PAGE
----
From Jane Carlyle’s letter to Jeannie Welsh, 23 December, 1843. A party to die for:
But then it was the very most agreeable party that ever I was at in London — everybody there seemed animated with one purpose to make up to Mrs Macready and her children for the absence of ‘the Tragic Actor’ [I believe this is Mrs. Macready's husband, a Shakespearean actor] — and so amiable a purpose produced the most joyous results. Dickens and Forster above all exerted themselves till the perspiration was pouring down and they seemed drunk with their efforts! Only think of that excellent Dickens playing the conjuror for one whole hour — the best conjuror I ever saw — (and I have paid money to see several) — and Forster acting as his servant. This part of the entertainment concluded with a plum pudding made out of raw flour, raw eggs — all the raw usual ingredients — boiled in a gentleman’s hat — and tumbled out reeking — all in one minute before the eyes of the astonished children and astonished grown people! that trick — and his other of changing ladies’ pockets handerchiefs into comfits — and a box full of bran into a box full of — a live guinea-pig! would enable him to make a handsome subsistence let the bookseller trade go as it please — ! Then the dancing — old Major Burns with his one eye — old Jerdan of the Literary Gazette … the gigantic Thackeray &c. &c. all capering like Maenades!! Dickens did all but go down on his knees to make me — waltz with him!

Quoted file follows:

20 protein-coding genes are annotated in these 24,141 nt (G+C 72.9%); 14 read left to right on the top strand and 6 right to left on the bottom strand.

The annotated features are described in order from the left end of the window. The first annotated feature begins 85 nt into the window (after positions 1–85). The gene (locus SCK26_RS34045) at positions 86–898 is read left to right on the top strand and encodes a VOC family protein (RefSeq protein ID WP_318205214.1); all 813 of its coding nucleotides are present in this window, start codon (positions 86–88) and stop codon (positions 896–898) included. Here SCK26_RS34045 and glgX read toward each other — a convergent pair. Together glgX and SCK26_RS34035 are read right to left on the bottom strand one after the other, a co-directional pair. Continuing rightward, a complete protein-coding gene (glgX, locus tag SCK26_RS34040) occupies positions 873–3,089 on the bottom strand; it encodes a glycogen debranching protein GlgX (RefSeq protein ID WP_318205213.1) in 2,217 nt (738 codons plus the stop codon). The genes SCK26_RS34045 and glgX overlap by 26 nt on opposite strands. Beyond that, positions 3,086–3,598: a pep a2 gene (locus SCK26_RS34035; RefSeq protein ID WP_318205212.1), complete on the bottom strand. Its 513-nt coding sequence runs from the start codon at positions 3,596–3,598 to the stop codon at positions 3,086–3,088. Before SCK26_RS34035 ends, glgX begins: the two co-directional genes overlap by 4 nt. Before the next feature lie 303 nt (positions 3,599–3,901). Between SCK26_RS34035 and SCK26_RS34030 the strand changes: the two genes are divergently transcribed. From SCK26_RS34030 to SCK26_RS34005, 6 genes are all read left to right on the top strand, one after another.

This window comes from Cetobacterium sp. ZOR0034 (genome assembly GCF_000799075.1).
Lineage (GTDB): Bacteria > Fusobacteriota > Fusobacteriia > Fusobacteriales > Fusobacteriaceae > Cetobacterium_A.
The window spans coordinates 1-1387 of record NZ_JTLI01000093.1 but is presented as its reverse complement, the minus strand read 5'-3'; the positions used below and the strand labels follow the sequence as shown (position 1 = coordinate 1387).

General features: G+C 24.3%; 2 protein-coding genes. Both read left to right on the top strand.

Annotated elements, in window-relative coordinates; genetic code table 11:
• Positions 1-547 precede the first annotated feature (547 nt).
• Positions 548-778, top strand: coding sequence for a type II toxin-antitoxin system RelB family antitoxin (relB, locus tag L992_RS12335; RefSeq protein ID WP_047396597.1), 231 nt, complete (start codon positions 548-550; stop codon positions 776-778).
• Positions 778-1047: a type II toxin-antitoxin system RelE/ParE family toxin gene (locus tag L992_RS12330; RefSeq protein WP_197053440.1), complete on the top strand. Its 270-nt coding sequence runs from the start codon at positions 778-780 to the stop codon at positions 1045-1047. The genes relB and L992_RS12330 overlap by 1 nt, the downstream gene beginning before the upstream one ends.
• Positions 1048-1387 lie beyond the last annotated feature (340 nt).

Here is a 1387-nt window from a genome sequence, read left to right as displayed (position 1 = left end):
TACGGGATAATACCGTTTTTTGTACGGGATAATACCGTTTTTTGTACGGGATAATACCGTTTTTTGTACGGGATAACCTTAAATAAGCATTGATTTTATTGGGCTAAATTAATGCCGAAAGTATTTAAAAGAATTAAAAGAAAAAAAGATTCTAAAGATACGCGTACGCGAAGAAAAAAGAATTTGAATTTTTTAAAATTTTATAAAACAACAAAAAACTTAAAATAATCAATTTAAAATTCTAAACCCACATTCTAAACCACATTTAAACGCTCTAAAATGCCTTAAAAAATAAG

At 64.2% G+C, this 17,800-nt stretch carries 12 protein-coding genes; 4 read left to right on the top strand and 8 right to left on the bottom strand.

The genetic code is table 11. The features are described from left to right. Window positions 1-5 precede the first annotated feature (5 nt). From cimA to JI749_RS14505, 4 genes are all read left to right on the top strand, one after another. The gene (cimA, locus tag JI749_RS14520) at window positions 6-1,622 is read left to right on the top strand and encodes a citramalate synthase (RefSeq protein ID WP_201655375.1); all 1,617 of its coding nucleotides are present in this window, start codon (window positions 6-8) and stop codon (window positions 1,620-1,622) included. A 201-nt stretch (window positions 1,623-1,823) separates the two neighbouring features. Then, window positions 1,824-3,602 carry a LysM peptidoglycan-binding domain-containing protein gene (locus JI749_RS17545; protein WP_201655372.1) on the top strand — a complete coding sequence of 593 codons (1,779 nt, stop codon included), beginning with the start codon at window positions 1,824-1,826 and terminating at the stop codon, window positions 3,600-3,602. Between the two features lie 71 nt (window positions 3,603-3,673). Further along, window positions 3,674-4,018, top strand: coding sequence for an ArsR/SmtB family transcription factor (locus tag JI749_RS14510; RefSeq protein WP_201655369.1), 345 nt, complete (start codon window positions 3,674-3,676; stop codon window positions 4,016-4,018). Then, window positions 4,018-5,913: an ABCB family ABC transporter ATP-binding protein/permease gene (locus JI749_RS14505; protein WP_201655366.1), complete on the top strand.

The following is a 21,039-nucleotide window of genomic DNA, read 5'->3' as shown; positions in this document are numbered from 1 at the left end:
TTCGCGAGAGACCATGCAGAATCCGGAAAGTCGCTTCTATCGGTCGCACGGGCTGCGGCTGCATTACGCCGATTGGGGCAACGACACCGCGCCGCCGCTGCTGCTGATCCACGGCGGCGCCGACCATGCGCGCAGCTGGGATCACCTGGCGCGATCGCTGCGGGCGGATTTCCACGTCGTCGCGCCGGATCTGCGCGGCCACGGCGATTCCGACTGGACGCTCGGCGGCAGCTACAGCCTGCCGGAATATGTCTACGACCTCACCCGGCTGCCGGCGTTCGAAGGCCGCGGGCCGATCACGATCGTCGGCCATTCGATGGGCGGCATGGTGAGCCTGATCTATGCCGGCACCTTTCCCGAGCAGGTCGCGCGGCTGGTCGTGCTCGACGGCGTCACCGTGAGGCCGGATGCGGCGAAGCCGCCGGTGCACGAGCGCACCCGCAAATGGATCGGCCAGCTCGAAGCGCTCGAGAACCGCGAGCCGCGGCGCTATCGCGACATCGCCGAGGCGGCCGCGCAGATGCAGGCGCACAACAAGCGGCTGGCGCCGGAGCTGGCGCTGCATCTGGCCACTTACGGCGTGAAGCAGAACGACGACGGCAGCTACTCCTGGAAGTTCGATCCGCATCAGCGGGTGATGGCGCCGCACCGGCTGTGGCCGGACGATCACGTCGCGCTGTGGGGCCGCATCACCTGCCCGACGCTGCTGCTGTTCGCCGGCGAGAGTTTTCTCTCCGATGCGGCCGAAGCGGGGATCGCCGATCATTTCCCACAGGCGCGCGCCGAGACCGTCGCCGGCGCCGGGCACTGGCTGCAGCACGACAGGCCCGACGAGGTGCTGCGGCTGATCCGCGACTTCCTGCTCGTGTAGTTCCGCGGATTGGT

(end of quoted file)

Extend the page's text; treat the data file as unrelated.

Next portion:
Can you imagine?